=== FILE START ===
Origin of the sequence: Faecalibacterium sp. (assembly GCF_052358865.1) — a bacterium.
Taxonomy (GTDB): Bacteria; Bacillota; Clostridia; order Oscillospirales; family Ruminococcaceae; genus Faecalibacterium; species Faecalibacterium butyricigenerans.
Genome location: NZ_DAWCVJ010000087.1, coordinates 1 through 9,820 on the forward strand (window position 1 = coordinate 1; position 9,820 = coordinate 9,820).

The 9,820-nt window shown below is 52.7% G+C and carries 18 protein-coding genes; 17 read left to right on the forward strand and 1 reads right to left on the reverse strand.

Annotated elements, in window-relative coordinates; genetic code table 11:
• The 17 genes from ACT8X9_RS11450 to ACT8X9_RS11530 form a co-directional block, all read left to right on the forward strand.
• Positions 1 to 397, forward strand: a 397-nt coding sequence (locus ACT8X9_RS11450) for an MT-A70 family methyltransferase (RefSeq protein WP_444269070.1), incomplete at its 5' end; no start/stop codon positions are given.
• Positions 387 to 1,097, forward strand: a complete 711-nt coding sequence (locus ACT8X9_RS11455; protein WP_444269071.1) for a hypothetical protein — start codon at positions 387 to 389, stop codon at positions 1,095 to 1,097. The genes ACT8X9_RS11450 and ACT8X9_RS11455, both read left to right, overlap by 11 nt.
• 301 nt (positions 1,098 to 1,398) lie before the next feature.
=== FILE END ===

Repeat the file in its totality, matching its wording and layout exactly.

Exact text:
Origin of the sequence: Faecalibacterium sp. (assembly GCF_052358865.1) — a bacterium.
Taxonomy (GTDB): Bacteria; Bacillota; Clostridia; order Oscillospirales; family Ruminococcaceae; genus Faecalibacterium; species Faecalibacterium butyricigenerans.
Genome location: NZ_DAWCVJ010000087.1, coordinates 1 through 9,820 on the forward strand (window position 1 = coordinate 1; position 9,820 = coordinate 9,820).

The 9,820-nt window shown below is 52.7% G+C and carries 18 protein-coding genes; 17 read left to right on the forward strand and 1 reads right to left on the reverse strand.

Annotated elements, in window-relative coordinates; genetic code table 11:
• The 17 genes from ACT8X9_RS11450 to ACT8X9_RS11530 form a co-directional block, all read left to right on the forward strand.
• Positions 1 to 397, forward strand: a 397-nt coding sequence (locus ACT8X9_RS11450) for an MT-A70 family methyltransferase (RefSeq protein WP_444269070.1), incomplete at its 5' end; no start/stop codon positions are given.
• Positions 387 to 1,097, forward strand: a complete 711-nt coding sequence (locus ACT8X9_RS11455; protein WP_444269071.1) for a hypothetical protein — start codon at positions 387 to 389, stop codon at positions 1,095 to 1,097. The genes ACT8X9_RS11450 and ACT8X9_RS11455, both read left to right, overlap by 11 nt.
• 301 nt (positions 1,098 to 1,398) lie before the next feature.